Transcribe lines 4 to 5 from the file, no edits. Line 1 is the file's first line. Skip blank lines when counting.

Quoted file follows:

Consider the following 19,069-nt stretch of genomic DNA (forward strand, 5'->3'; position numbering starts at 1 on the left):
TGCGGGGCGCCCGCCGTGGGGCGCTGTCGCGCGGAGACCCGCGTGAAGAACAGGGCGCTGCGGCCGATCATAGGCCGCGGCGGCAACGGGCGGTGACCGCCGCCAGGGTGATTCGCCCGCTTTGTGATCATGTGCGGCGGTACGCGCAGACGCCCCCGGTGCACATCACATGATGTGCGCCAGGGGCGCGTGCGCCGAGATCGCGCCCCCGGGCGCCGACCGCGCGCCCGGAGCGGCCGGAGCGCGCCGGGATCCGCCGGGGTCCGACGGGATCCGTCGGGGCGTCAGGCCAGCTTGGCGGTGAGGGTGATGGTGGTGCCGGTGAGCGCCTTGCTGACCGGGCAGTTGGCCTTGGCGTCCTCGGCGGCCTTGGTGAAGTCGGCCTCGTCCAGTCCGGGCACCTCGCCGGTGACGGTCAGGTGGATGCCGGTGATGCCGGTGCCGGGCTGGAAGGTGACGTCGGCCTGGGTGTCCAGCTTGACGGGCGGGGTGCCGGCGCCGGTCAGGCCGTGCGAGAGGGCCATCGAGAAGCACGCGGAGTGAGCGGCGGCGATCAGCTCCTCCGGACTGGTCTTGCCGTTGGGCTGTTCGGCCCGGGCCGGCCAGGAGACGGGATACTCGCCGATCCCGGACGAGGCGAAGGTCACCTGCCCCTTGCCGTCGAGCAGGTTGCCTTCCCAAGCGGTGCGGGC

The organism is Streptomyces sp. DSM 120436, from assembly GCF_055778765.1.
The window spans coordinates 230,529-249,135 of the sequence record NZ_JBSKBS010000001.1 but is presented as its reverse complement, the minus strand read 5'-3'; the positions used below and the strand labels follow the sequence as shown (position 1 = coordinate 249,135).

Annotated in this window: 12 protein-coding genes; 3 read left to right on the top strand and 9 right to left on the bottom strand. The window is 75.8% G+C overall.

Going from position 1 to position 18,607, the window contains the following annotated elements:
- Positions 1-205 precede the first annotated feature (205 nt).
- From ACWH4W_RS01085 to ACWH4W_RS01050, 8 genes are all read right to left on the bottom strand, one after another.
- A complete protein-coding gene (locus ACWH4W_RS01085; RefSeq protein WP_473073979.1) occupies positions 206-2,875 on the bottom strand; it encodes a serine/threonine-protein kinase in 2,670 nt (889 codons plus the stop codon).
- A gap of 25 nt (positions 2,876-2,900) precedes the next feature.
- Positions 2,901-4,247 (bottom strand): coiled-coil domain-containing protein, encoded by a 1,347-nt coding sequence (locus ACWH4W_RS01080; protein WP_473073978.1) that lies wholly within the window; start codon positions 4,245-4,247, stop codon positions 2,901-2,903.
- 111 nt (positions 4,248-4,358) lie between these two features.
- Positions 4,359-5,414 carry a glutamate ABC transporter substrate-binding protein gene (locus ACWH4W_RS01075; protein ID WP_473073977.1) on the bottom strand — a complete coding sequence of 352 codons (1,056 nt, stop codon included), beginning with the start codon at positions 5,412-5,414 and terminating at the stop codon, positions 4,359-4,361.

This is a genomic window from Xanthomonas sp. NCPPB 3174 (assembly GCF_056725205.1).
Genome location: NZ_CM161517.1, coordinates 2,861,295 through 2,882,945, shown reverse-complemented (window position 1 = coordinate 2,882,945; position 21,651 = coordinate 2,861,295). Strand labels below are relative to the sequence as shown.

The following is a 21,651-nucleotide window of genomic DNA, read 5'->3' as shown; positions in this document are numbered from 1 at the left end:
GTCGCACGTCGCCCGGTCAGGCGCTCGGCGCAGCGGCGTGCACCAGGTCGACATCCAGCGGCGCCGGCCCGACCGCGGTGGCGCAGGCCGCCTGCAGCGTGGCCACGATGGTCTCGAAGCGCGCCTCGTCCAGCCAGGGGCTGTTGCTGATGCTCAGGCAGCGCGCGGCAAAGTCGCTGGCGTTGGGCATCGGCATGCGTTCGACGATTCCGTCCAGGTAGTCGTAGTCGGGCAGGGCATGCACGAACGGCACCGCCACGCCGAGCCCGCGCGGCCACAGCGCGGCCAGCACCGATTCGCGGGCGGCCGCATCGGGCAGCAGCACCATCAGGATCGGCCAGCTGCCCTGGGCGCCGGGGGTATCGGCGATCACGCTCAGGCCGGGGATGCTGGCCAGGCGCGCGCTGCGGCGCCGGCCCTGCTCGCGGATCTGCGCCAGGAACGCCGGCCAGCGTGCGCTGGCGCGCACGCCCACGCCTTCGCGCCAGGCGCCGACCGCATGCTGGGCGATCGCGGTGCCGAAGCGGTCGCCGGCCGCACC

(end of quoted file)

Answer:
The window spans coordinates 230,529-249,135 of the sequence record NZ_JBSKBS010000001.1 but is presented as its reverse complement, the minus strand read 5'-3'; the positions used below and the strand labels follow the sequence as shown (position 1 = coordinate 249,135).

Annotated in this window: 12 protein-coding genes; 3 read left to right on the top strand and 9 right to left on the bottom strand. The window is 75.8% G+C overall.